A new gradient-based neural network is constructed on the basis of the duality theory, optimization theory, convex analysis theory, Lyapunov stability theory, and LaSalle invariance principle to solve linear and quadratic programming problems. In particular, a new function F(x, y) is introduced into the energy function E(x, y) such that the function E(x, y) is convex and differentiable, and the resulting network is more efficient. This network involves all the relevant necessary and sufficient optimality conditions for convex quadratic programming problems. For linear programming and quadratic programming (QP) problems with unique and infinite number of solutions, we have proven strictly that for any initial point, every trajectory of the neural network converges to an optimal solution of the QP and its dual problem. The proposed network is different from the existing networks which use the penalty method or Lagrange method, and the inequality constraints are properly handled. The simulation results show that the proposed neural network is feasible and efficient.

  2. Quadratic Herman-Wallis factors in the fundamental bands of linear molecules

    NASA Astrophysics Data System (ADS)

    Watson, James K. G.

    1987-10-01

    General theoretical formulas are derived for the coefficients in the terms M˜12 and M˜13 of the effective molecular dipole moment operator, and applied to the parallel and perpendicular fundamentals of linear molecules. The Herman-Wallis factors for P- and R-branch lines are F PR = [1 + A 1m + A 2PRm 2] 2, m = δ J( J' + J″ + 1)/2 and for Q-branch lines F Q = [1 + A 2QJ ( J + 1)] 2 The quadratic coefficients A2PR and A2Q depend on up to cubic potential derivatives and quadratic dipole derivatives. Calculated A2PR and A2Q values for the fundamentals of CO 2 do not agree well with recent measurements of Johns, and possible reasons for the discrepancies are discussed.

  3. Steering of Frequency Standards by the Use of Linear Quadratic Gaussian Control Theory

    NASA Technical Reports Server (NTRS)

    Koppang, Paul; Leland, Robert

    1996-01-01

    Linear quadratic Gaussian control is a technique that uses Kalman filtering to estimate a state vector used for input into a control calculation. A control correction is calculated by minimizing a quadratic cost function that is dependent on both the state vector and the control amount. Different penalties, chosen by the designer, are assessed by the controller as the state vector and control amount vary from given optimal values. With this feature controllers can be designed to force the phase and frequency differences between two standards to zero either more or less aggressively depending on the application. Data will be used to show how using different parameters in the cost function analysis affects the steering and the stability of the frequency standards.

  4. Application of gain scheduling to the control of batch bioreactors

    NASA Technical Reports Server (NTRS)

    Cardello, Ralph; San, Ka-Yiu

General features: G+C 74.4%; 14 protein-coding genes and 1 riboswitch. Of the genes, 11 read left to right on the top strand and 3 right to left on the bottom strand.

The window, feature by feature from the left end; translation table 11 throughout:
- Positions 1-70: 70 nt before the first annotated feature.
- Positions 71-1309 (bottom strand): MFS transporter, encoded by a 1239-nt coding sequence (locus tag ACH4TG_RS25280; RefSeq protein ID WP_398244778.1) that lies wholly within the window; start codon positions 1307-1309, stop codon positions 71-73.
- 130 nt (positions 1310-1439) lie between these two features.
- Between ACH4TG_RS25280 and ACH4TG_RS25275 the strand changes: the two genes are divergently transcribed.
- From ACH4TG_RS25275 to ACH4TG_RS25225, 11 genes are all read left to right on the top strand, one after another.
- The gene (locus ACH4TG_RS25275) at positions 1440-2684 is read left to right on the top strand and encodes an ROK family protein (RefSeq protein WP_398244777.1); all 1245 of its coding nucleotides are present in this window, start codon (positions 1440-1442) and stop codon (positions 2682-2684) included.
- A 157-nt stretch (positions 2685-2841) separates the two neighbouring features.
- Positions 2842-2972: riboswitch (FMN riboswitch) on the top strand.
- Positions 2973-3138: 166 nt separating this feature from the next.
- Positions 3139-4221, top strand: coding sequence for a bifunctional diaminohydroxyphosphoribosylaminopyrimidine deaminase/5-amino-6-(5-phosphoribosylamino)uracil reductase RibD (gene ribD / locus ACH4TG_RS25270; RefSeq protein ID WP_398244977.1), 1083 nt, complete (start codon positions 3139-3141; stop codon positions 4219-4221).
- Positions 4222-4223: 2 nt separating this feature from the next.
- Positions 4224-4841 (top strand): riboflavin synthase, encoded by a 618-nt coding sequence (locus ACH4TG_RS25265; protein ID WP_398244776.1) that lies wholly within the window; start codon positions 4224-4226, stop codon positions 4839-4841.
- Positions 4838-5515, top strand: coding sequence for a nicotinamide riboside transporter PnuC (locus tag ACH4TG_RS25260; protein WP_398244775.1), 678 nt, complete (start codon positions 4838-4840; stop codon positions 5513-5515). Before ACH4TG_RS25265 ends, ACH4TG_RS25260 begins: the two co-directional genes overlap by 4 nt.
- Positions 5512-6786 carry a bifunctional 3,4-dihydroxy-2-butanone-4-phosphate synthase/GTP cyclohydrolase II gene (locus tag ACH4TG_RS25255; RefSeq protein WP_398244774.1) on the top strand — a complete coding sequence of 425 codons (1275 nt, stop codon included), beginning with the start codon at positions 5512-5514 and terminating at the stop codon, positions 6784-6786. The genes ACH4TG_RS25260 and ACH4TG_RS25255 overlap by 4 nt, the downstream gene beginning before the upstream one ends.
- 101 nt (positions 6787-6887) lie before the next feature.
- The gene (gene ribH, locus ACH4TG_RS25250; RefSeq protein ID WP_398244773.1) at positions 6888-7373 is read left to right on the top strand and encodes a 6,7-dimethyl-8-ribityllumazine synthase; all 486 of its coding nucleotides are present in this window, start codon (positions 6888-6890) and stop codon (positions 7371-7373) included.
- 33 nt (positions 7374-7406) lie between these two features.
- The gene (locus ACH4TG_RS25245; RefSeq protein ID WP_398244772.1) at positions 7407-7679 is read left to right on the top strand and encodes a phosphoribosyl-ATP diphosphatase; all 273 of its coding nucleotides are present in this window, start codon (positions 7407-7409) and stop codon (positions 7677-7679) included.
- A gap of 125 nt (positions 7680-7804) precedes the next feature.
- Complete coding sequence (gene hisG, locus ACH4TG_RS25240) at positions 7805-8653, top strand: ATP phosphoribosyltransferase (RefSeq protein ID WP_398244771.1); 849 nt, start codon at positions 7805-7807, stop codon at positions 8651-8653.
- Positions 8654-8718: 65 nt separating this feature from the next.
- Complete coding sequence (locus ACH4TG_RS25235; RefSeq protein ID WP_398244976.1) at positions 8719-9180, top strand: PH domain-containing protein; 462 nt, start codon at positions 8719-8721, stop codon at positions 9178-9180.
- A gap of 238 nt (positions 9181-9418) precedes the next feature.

1987-01-01

    The implementation of control algorithms to batch bioreactors is often complicated by the inherent variations in process dynamics during the course of fermentation. Such a wide operating range may render the performance of fixed gain PID controllers unsatisfactory. In this work, a detailed study on the control of batch fermentation is performed. Furthermore, a simple batch controller design is proposed which incorporates the concept of gain-scheduling, a subclass of adaptive control, with oxygen uptake rate as an auxiliary variable. The control of oxygen tension in the biorector is used as a vehicle to convey the proposed idea, analysis and results. Simulation experiments indicate significant improvement in controller performance can be achieved by the proposed approach even in the presence of measurement noise.

  5. Mechanistic model of radiation-induced cancer after fractionated radiotherapy using the linear-quadratic formula

    SciTech Connect

    Schneider, Uwe

    2009-04-15

    A simple mechanistic model for predicting cancer induction after fractionated radiotherapy is developed. The model is based upon the linear-quadratic model. The inductions of carcinomas and sarcomas are modeled separately. The linear-quadratic model of cell kill is applied to normal tissues which are unintentionally irradiated during a cancer treatment with radiotherapy. Tumor induction is modeled such that each transformation process results in a tumor cell. The microscopic transformation parameter was chosen such that in the limit of low dose and acute exposure, the parameters of the linear-no-threshold model for tumor induction were approached. The differential equations describing carcinoma and sarcoma inductions can be solved analytically. Cancer induction in this model is a function of treatment dose, the cell kill parameters ({alpha},{beta}), the tumor induction variable ({mu}), and the repopulation parameter ({xi}). Carcinoma induction shows a bell shaped behavior as long as cell repopulation is small. Assuming large cell repopulation rates, a plateaulike function is approached. In contrast, sarcoma induction is negligible for low doses and increases with increasing dose up to a constant value. The proposed model describes carcinoma and sarcoma inductions after fractionated radiotherapy as an analytical function of four parameters. In the limit of low dose and for an instant irradiation it reproduces the results of the linear-no-threshold model. The obtained dose-response curves for cancer induction can be implemented with other models such as the organ-equivalent dose model to predict second cancers after radiotherapy.